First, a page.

- A. Torrecillas, P. Rodríguez, and M. J. Sánchez-Blanco, “Comparison of growth, leaf water relations and gas exchange of Cistus albidus and C. monspeliensis plants irrigated with water of different NaCl salinity levels,” Scientia Horticulturae, vol. 97, no. 3-4, pp. 353–368, 2003.
- J. Sun, L. Li, M. Liu et al., “Hydrogen peroxide and nitric oxide mediate K+/Na+ homeostasis and antioxidant defense in NaCl-stressed callus cells of two contrasting poplars,” Plant Cell, Tissue and Organ Culture, vol. 103, no. 2, pp. 205–215, 2010.
- H.-M. Kang and M. E. Saltveit, “Chilling tolerance of maize, cucumber and rice seedling leaves and roots are differentially affected by salicylic acid,” Physiologia Plantarum, vol. 115, no. 4, pp. 571–576, 2002.
- Z. Xie, L. Duan, X. Tian, B. Wang, A. Egrinya Eneji, and Z. Li, “Coronatine alleviates salinity stress in cotton by improving the antioxidative defense system and radical-scavenging activity,” Journal of Plant Physiology, vol. 165, no. 4, pp. 375–384, 2008.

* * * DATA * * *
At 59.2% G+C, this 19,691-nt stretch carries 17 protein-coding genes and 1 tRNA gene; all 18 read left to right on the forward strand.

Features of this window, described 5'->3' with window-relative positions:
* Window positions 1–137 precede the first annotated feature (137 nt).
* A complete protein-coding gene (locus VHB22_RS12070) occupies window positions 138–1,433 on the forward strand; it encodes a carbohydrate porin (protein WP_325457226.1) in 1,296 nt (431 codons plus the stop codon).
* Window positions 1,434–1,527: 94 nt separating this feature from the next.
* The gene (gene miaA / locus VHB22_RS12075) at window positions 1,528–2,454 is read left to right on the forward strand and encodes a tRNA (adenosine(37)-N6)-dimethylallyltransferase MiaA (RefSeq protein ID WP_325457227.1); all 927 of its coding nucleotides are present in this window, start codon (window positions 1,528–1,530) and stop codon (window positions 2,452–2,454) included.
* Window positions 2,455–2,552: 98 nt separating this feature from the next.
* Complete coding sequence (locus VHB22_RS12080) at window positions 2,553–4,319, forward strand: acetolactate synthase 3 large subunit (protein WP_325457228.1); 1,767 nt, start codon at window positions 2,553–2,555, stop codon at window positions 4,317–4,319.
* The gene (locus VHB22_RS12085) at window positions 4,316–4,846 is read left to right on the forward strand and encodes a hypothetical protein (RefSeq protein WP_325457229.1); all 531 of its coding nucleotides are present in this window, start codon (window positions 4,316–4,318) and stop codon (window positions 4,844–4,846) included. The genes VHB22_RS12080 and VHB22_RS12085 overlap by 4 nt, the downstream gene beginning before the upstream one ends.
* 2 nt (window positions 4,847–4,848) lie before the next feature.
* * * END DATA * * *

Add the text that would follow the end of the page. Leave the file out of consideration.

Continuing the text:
- F. Carimi, M. Zottini, E. Formentin, M. Terzi, and F. Lo Schiavo, “Cytokinins: new apoptotic inducers in plants,” Planta, vol. 216, no. 3, pp. 413–421, 2003.
- P. Mlejnek, P. Doležel, and S. Procházka, “Intracellular phosphorylation of benzyladenosine is related to apoptosis induction in tobacco BY-2 cells,” Plant, Cell and Environment, vol. 26, no. 10, pp. 1723–1735, 2003.
- H. Synková, K. Van Loven, J. Pospíšilová, and R. Valcke, “Photosynthesis of transgenic Pssu-ipt tobacco,” Journal of Plant Physiology, vol. 155, no. 2, pp. 173–182, 1999.
- J. C. Thomas, A. C. Smigocki, and H. J. Bohnert, “Light-induced expression of ipt from Agrobacterium tumefaciens results in cytokinin accumulation and osmotic stress symptoms in transgenic tobacco,” Plant Molecular Biology, vol. 27, no. 2, pp. 225–235, 1995.
- H. Synková, Š. Semorádová, and L. Burketová, “High content of endogenous cytokinins stimulates activity of enzymes and proteins involved in stress response in Nicotiana tabacum,” Plant Cell, Tissue and Organ Culture, vol. 79, no. 2, pp. 169–179, 2004.
- M. Havlová, P. I. Dobrev, V. Motyka et al., “The role of cytokinins in responses to water deficit in tobacco plants over-expressing trans-zeatin O-glucosyltransferase gene under 35S or SAG12 promoters,” Plant, Cell and Environment, vol. 31, no. 3, pp. 341–353, 2008.
- M. Pogány, J. Koehl, I. Heiser, E. F. Elstner, and B. Barna, “Juvenility of tobacco induced by cytokinin gene introduction decreases susceptibility to Tobacco necrosis virus and confers tolerance to oxidative stress,” Physiological and Molecular Plant Pathology, vol. 65, no. 1, pp. 39–47, 2004.